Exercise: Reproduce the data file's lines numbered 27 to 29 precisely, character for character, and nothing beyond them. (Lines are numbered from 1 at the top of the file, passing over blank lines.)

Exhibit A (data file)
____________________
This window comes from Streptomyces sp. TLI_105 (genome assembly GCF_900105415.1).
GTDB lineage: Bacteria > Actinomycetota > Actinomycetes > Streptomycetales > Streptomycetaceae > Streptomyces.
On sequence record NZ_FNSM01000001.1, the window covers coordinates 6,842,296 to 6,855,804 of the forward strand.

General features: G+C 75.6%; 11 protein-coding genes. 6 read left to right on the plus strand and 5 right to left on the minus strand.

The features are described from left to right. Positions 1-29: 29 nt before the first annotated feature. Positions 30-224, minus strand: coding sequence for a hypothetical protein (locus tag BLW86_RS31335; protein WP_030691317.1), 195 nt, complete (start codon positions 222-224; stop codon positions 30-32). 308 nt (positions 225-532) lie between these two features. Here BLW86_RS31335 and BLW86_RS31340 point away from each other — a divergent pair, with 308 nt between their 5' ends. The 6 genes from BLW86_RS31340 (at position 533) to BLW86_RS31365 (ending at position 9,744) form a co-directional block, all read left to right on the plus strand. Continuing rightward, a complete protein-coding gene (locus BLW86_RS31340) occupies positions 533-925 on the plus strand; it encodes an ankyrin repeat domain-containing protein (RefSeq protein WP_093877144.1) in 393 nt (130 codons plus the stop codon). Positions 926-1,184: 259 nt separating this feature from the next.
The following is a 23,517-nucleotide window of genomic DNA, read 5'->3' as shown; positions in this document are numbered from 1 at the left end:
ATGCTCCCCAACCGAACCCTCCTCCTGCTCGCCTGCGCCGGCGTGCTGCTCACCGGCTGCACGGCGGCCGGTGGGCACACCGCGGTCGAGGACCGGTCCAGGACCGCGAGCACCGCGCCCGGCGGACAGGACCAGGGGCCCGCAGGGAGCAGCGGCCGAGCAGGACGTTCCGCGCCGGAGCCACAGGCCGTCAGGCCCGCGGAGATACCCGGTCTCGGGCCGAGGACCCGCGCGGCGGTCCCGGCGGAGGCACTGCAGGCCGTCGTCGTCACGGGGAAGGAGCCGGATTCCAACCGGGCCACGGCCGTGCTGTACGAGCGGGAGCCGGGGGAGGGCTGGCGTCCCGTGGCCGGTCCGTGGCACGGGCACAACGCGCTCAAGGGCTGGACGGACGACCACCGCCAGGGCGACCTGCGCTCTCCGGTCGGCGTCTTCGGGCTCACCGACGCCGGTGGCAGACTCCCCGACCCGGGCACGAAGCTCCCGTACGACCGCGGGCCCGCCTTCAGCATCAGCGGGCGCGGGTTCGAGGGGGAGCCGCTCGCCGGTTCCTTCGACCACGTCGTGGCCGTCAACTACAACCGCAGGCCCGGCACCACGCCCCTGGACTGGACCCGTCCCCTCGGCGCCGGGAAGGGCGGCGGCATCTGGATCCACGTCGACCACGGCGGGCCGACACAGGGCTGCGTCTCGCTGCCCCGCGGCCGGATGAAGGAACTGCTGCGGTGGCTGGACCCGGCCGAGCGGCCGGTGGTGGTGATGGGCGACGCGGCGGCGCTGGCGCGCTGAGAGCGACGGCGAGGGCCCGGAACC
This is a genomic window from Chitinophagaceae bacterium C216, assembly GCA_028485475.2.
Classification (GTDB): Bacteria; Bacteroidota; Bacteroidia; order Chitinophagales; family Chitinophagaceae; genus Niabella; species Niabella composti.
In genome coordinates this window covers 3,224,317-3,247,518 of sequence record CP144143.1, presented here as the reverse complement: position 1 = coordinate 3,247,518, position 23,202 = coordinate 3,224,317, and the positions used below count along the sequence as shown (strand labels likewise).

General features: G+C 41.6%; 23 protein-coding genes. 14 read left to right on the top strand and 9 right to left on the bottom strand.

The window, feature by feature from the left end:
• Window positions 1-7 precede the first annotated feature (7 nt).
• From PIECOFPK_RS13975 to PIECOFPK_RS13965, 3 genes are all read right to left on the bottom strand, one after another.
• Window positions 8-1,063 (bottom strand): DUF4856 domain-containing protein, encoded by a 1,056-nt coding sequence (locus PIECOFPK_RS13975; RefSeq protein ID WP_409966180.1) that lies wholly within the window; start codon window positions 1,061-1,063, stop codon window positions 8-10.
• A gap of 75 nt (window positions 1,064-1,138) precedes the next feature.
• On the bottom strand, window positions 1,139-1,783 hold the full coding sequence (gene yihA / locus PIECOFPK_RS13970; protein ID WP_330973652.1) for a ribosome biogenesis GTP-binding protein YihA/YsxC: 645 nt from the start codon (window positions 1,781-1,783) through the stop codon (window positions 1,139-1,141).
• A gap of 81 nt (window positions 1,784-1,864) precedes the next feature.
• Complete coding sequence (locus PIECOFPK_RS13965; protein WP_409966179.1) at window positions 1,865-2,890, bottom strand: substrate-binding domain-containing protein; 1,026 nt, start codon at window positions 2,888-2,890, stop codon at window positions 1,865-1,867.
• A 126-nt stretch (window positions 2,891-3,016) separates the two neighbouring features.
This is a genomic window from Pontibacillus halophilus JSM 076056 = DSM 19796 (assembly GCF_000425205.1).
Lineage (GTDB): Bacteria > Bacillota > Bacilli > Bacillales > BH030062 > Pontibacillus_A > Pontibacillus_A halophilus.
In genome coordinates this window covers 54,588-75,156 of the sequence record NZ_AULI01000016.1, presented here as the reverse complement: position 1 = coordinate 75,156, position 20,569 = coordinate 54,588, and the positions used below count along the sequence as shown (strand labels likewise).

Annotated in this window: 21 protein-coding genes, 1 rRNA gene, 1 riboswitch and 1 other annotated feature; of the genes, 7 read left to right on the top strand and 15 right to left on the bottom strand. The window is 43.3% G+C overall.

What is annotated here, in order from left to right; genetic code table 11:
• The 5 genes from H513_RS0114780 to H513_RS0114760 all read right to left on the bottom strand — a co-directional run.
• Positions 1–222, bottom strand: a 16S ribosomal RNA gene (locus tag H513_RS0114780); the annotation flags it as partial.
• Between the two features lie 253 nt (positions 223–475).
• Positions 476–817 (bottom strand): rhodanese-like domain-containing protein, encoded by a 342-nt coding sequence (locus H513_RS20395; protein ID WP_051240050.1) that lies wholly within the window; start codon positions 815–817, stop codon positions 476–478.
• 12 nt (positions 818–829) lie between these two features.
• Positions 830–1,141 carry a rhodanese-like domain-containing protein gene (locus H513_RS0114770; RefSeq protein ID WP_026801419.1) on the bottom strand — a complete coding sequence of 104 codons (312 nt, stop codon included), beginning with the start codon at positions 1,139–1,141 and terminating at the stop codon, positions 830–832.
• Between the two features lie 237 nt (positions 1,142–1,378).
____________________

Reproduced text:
• Positions 1–222, bottom strand: a 16S ribosomal RNA gene (locus tag H513_RS0114780); the annotation flags it as partial.
• Between the two features lie 253 nt (positions 223–475).
• Positions 476–817 (bottom strand): rhodanese-like domain-containing protein, encoded by a 342-nt coding sequence (locus H513_RS20395; protein ID WP_051240050.1) that lies wholly within the window; start codon positions 815–817, stop codon positions 476–478.